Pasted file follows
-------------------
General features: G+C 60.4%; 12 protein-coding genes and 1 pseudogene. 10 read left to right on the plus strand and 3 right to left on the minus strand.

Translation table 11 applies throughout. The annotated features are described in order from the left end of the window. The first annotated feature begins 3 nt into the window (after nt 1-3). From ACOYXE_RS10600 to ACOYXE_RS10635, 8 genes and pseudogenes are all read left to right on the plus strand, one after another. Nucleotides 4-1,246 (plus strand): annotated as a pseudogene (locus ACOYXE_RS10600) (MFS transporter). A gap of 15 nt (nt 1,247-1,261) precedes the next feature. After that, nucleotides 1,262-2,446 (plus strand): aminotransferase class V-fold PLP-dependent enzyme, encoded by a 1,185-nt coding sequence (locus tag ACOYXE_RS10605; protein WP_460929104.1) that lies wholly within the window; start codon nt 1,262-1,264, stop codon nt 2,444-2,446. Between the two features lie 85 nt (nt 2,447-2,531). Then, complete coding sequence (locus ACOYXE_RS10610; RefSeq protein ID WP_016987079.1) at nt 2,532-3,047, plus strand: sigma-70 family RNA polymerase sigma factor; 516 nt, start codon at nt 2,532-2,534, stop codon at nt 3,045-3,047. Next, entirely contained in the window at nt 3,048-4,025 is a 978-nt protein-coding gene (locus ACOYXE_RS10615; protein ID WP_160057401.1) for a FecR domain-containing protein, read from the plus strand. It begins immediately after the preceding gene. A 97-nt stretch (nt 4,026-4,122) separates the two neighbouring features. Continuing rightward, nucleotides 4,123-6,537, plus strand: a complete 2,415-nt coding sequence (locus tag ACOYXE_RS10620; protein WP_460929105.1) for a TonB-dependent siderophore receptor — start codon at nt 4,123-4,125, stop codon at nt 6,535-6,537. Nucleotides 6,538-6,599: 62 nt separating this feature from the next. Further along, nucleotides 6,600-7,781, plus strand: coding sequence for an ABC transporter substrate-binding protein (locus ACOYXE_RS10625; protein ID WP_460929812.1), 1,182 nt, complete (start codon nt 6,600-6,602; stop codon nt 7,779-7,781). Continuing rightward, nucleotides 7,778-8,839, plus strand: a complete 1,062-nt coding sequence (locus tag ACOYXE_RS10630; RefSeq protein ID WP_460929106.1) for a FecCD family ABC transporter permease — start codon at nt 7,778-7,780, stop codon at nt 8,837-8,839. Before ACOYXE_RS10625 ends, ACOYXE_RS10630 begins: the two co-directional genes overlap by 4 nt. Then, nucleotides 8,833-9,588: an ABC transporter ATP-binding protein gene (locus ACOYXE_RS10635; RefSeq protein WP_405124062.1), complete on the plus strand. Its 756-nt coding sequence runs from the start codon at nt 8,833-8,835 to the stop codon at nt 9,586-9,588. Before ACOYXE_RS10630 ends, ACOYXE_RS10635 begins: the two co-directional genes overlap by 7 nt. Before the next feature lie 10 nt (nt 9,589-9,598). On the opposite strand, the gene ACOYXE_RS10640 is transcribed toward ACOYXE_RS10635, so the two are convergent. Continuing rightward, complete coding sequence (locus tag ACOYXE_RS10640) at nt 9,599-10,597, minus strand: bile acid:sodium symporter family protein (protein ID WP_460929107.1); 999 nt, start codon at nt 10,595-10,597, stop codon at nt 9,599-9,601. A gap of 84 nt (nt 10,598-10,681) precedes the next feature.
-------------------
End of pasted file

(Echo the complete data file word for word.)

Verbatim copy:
General features: G+C 60.4%; 12 protein-coding genes and 1 pseudogene. 10 read left to right on the plus strand and 3 right to left on the minus strand.

Translation table 11 applies throughout. The annotated features are described in order from the left end of the window. The first annotated feature begins 3 nt into the window (after nt 1-3). From ACOYXE_RS10600 to ACOYXE_RS10635, 8 genes and pseudogenes are all read left to right on the plus strand, one after another. Nucleotides 4-1,246 (plus strand): annotated as a pseudogene (locus ACOYXE_RS10600) (MFS transporter). A gap of 15 nt (nt 1,247-1,261) precedes the next feature. After that, nucleotides 1,262-2,446 (plus strand): aminotransferase class V-fold PLP-dependent enzyme, encoded by a 1,185-nt coding sequence (locus tag ACOYXE_RS10605; protein WP_460929104.1) that lies wholly within the window; start codon nt 1,262-1,264, stop codon nt 2,444-2,446. Between the two features lie 85 nt (nt 2,447-2,531). Then, complete coding sequence (locus ACOYXE_RS10610; RefSeq protein ID WP_016987079.1) at nt 2,532-3,047, plus strand: sigma-70 family RNA polymerase sigma factor; 516 nt, start codon at nt 2,532-2,534, stop codon at nt 3,045-3,047. Next, entirely contained in the window at nt 3,048-4,025 is a 978-nt protein-coding gene (locus ACOYXE_RS10615; protein ID WP_160057401.1) for a FecR domain-containing protein, read from the plus strand. It begins immediately after the preceding gene. A 97-nt stretch (nt 4,026-4,122) separates the two neighbouring features. Continuing rightward, nucleotides 4,123-6,537, plus strand: a complete 2,415-nt coding sequence (locus tag ACOYXE_RS10620; protein WP_460929105.1) for a TonB-dependent siderophore receptor — start codon at nt 4,123-4,125, stop codon at nt 6,535-6,537. Nucleotides 6,538-6,599: 62 nt separating this feature from the next. Further along, nucleotides 6,600-7,781, plus strand: coding sequence for an ABC transporter substrate-binding protein (locus ACOYXE_RS10625; protein ID WP_460929812.1), 1,182 nt, complete (start codon nt 6,600-6,602; stop codon nt 7,779-7,781). Continuing rightward, nucleotides 7,778-8,839, plus strand: a complete 1,062-nt coding sequence (locus tag ACOYXE_RS10630; RefSeq protein ID WP_460929106.1) for a FecCD family ABC transporter permease — start codon at nt 7,778-7,780, stop codon at nt 8,837-8,839. Before ACOYXE_RS10625 ends, ACOYXE_RS10630 begins: the two co-directional genes overlap by 4 nt. Then, nucleotides 8,833-9,588: an ABC transporter ATP-binding protein gene (locus ACOYXE_RS10635; RefSeq protein WP_405124062.1), complete on the plus strand. Its 756-nt coding sequence runs from the start codon at nt 8,833-8,835 to the stop codon at nt 9,586-9,588. Before ACOYXE_RS10630 ends, ACOYXE_RS10635 begins: the two co-directional genes overlap by 7 nt. Before the next feature lie 10 nt (nt 9,589-9,598). On the opposite strand, the gene ACOYXE_RS10640 is transcribed toward ACOYXE_RS10635, so the two are convergent. Continuing rightward, complete coding sequence (locus tag ACOYXE_RS10640) at nt 9,599-10,597, minus strand: bile acid:sodium symporter family protein (protein ID WP_460929107.1); 999 nt, start codon at nt 10,595-10,597, stop codon at nt 9,599-9,601. A gap of 84 nt (nt 10,598-10,681) precedes the next feature.